Under my byline

Future perfect

Posted in Books, Living by Rrishi on 25 April 2009

Alexis de TocquevilleOVERLEAF 26

Once you begin reading Tocqueville — and I have only just begun — you can’t get away from him. Open a newspaper to any page, flick to any channel on the TV, have any sort of discussion on the world as it is or ought to be, and you also ask yourself, “Wonder what Tocqueville would have made of that?” Or you think, “Hey, I can guess where this is going in the big picture, thanks to Tocqueville.”

The thing is, Alexis de Tocqueville was only in his mid-twenties when he made the trip that resulted in his most famous work, Democracy in America. Certainly in times past people attained adulthood — of life and mind — earlier, yet even so, for a young man to be able to compose such a durable book on such a daunting subject as America, at a time when travel and information-gathering were neither easy nor speedy, suggests that something apart from genius was at work.

With the recklessness of imperfect ignorance, allow me to hazard a guess or two.

In the first place, Tocqueville’s dominant interest was not America. It was France, first and always. Already by the time the two volumes of Democracy were published, in 1835 and 1840, France had gone through half a century of political and social tumult. Ferdinand Mount writes in the Times Literary Supplement that “Tocqueville was seized with one unquenchable, lifelong curiosity: to find out the causes of France’s political agonies, false starts, ghastly endings, brief brilliances and recurring disappointments, all of which had begun before his birth in 1805 and were to continue far beyond his death in 1859.”

As a young aristocrat, and reluctant member of parliament and local government under the so-called Citizen King, Louis-Philippe (1830-48), Tocqueville saw that he stood at the cusp of the old world and the new — indeed, L’Ancien Régime et la Révolution is the title of his last work; he wrote only the first half before he died, thus granting extra ammunition to those modern critics who dismiss him as an unregenerate conservative.

Eugène Delacroix, Liberty Leading the People, 1830But Tocqueville was certain that the old world was going, and that the future would be democratic. And the most democratic country at the time was the USA. So that’s where Tocqueville went in 1831, along with his friend Gustave de Beaumont, another youthful aristocrat. Ostensibly they went to study the prison system (in which Beaumont was deeply interested), but they took nine months about it, and Tocqueville used the time to study America and the Americans.

The trip cemented Tocqueville’s notion that history since the 12th century had been directed towards growing equality. He connected this with the rise of strong, centralised government. With this insight, Tocqueville was able to examine how equality affected human relations, culture, thought and imagination. The results, he believed, would not all be good, but were inevitable. It remained only to learn the right lessons so that democracy could be perfected and made most rational, most human.

Tocqueville worked by observation and inference — by noting the particular and divining the principle. Democracy, although rooted in 1830s America, is actually about the future, which is why even today, 150 years after Tocqueville’s death, many of his judgements hold true.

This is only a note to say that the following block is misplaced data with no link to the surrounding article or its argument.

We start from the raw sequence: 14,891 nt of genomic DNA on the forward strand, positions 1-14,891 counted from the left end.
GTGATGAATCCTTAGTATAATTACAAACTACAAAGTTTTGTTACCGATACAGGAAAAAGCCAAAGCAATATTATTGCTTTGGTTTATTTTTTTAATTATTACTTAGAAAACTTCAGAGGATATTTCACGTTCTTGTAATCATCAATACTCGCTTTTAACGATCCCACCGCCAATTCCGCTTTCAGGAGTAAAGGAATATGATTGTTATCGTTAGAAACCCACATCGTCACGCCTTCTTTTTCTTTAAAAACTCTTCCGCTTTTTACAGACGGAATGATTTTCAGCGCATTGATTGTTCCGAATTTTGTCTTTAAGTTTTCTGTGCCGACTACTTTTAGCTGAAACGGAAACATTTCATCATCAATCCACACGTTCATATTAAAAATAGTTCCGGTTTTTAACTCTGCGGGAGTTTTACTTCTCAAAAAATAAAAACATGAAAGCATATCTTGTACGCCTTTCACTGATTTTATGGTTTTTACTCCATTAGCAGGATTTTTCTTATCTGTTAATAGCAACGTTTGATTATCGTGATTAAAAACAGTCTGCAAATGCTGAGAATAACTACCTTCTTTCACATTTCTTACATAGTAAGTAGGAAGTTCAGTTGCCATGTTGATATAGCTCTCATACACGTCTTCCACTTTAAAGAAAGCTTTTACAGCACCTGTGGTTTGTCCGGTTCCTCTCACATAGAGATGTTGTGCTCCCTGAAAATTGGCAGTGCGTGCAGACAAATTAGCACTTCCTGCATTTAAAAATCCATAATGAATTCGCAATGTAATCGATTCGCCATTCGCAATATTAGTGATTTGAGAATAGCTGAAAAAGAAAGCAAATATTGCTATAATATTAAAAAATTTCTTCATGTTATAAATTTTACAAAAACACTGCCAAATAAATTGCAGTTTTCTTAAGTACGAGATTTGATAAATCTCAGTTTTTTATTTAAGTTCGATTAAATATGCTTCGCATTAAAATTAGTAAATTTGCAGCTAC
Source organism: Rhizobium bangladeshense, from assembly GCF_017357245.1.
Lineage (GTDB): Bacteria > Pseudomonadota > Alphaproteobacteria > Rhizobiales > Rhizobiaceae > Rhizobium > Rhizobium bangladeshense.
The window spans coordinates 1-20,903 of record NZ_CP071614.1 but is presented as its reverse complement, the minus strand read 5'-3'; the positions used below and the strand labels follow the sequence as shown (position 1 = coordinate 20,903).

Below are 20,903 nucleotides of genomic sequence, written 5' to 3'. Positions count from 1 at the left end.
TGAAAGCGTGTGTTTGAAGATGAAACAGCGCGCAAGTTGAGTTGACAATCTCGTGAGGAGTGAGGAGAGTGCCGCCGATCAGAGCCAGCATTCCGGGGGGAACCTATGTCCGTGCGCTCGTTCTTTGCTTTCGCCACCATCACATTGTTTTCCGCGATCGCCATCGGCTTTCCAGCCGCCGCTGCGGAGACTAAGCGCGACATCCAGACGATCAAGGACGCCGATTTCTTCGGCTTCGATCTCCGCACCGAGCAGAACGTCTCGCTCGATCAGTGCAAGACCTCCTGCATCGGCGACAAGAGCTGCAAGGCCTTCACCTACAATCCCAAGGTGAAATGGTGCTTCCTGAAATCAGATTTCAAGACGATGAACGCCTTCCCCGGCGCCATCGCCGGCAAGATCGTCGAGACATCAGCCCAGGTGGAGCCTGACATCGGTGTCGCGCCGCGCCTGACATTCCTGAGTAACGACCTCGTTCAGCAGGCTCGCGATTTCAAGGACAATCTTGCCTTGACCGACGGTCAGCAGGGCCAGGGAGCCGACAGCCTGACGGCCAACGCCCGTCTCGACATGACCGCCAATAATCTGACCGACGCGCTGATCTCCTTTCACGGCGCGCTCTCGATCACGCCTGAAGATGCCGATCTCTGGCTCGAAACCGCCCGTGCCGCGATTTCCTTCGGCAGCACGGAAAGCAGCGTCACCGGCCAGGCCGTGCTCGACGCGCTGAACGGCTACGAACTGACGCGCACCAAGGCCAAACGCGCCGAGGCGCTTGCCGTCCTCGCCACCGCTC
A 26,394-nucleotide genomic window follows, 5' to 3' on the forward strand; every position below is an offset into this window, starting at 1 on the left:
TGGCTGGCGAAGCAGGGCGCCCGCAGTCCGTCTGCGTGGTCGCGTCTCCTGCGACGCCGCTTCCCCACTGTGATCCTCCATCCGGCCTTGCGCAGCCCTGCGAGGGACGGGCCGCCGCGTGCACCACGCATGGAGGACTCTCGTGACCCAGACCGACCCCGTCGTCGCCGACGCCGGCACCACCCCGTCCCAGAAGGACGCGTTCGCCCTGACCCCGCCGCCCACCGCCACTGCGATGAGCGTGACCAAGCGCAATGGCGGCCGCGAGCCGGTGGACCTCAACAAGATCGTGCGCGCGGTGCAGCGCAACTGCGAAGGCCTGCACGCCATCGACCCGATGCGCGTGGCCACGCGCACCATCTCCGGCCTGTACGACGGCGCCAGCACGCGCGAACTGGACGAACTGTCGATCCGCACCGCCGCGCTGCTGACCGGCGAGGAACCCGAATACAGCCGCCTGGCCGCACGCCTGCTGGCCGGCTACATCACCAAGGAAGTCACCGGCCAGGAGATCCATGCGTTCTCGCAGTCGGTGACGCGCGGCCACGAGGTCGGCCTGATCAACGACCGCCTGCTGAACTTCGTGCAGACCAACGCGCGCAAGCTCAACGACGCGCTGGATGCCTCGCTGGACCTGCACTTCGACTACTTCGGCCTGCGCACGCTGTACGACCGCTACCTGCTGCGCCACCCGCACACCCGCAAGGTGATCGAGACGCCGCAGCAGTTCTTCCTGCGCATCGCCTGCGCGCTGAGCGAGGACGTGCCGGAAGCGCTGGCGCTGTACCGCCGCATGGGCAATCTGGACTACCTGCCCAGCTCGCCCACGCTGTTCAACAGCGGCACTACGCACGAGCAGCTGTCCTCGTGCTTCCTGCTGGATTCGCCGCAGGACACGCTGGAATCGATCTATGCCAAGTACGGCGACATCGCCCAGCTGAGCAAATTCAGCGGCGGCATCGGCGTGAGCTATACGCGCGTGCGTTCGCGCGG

What was it, other than genius, that allowed him to be so bold, to see so clearly? Perhaps after all it was that he was an aristocrat, with the necessary leisure and the classical education, and without the limited horizons of the professional. Equality and democracy did win, and now, as Tocqueville suspected, we face a near-universal mediocrity of ambition — worldly as well as intellectual.


Before writing this, I searched the online archive of every major Indian newspaper and magazine in English, and a couple in Hindi — it’s not yet convenient to search sites in most Indian languages, nor do I know the languages — for the word “Tocqueville”. Allowing that most of the archives were ill designed and probably incomplete, the paucity of results was still shocking.

None in the Hindustan Times, four in the Times of India, six in the Indian Express… and so on. Predictably, perhaps, the Telegraph, the Hindu and Outlook managed a few more (maximum Hindu, 42). In some cases several of the results were in imported agency copy, which hardly counts. This column that you’ve just finished reading is the first time Tocqueville has ever figured in the Business Standard.

Compare that with 4,970 results since 1981 in the NYT (6,400 in the IHT), roughly 700 in the Times of London, 668 in the Corriere della Sera of Italy, and 776 in France’s own Le Monde.

The other interesting fact-let from this offhand Web search was how Tocqueville’s name is taken. Usually it is a lone instance in an article on some unrelated subject: “As Alexis de Tocqueville said…” Not often do you see the same pithy Tocquevillian insight repeated; the spring of “quotes” has not run dry, and the pool of situations to which they can be applied is only growing.

A salute to Pratap Bhanu Mehta, the columnist, author and CPR think-tanker, who calls upon Tocqueville more frequently (so my search suggests) than does any other Indian op-edifier. It’s a sure sign of someone who takes the long view.


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